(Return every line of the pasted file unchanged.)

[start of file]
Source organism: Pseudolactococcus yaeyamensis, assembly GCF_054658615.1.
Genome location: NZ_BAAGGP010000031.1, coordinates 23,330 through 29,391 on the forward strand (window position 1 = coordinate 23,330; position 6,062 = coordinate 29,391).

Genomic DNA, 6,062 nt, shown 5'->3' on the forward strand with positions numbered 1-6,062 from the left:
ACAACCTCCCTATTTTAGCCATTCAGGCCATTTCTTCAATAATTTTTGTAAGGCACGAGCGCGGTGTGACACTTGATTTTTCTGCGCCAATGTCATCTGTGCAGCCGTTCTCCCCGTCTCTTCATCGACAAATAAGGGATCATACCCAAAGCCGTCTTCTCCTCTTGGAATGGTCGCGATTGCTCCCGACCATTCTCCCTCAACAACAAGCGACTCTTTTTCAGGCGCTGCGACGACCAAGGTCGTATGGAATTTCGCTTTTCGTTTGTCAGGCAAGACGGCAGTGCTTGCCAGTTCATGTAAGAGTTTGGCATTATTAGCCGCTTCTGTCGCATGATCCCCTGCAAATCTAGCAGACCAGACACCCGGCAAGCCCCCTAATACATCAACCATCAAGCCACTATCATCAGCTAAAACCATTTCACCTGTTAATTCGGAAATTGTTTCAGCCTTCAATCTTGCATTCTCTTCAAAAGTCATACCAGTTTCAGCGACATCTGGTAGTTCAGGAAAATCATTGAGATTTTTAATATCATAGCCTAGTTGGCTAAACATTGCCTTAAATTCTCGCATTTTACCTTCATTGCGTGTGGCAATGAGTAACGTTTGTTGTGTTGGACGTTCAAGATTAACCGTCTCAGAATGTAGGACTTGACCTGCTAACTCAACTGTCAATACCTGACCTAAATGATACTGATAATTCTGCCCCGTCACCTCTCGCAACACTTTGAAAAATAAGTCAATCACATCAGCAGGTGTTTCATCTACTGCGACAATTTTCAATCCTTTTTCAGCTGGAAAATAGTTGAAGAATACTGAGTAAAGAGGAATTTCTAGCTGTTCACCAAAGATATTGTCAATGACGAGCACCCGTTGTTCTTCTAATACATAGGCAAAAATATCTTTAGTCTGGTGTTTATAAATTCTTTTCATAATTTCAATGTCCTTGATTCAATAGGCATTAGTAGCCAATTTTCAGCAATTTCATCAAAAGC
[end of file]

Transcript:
Source organism: Pseudolactococcus yaeyamensis, assembly GCF_054658615.1.
Genome location: NZ_BAAGGP010000031.1, coordinates 23,330 through 29,391 on the forward strand (window position 1 = coordinate 23,330; position 6,062 = coordinate 29,391).

Genomic DNA, 6,062 nt, shown 5'->3' on the forward strand with positions numbered 1-6,062 from the left:
ACAACCTCCCTATTTTAGCCATTCAGGCCATTTCTTCAATAATTTTTGTAAGGCACGAGCGCGGTGTGACACTTGATTTTTCTGCGCCAATGTCATCTGTGCAGCCGTTCTCCCCGTCTCTTCATCGACAAATAAGGGATCATACCCAAAGCCGTCTTCTCCTCTTGGAATGGTCGCGATTGCTCCCGACCATTCTCCCTCAACAACAAGCGACTCTTTTTCAGGCGCTGCGACGACCAAGGTCGTATGGAATTTCGCTTTTCGTTTGTCAGGCAAGACGGCAGTGCTTGCCAGTTCATGTAAGAGTTTGGCATTATTAGCCGCTTCTGTCGCATGATCCCCTGCAAATCTAGCAGACCAGACACCCGGCAAGCCCCCTAATACATCAACCATCAAGCCACTATCATCAGCTAAAACCATTTCACCTGTTAATTCGGAAATTGTTTCAGCCTTCAATCTTGCATTCTCTTCAAAAGTCATACCAGTTTCAGCGACATCTGGTAGTTCAGGAAAATCATTGAGATTTTTAATATCATAGCCTAGTTGGCTAAACATTGCCTTAAATTCTCGCATTTTACCTTCATTGCGTGTGGCAATGAGTAACGTTTGTTGTGTTGGACGTTCAAGATTAACCGTCTCAGAATGTAGGACTTGACCTGCTAACTCAACTGTCAATACCTGACCTAAATGATACTGATAATTCTGCCCCGTCACCTCTCGCAACACTTTGAAAAATAAGTCAATCACATCAGCAGGTGTTTCATCTACTGCGACAATTTTCAATCCTTTTTCAGCTGGAAAATAGTTGAAGAATACTGAGTAAAGAGGAATTTCTAGCTGTTCACCAAAGATATTGTCAATGACGAGCACCCGTTGTTCTTCTAATACATAGGCAAAAATATCTTTAGTCTGGTGTTTATAAATTCTTTTCATAATTTCAATGTCCTTGATTCAATAGGCATTAGTAGCCAATTTTCAGCAATTTCATCAAAAGC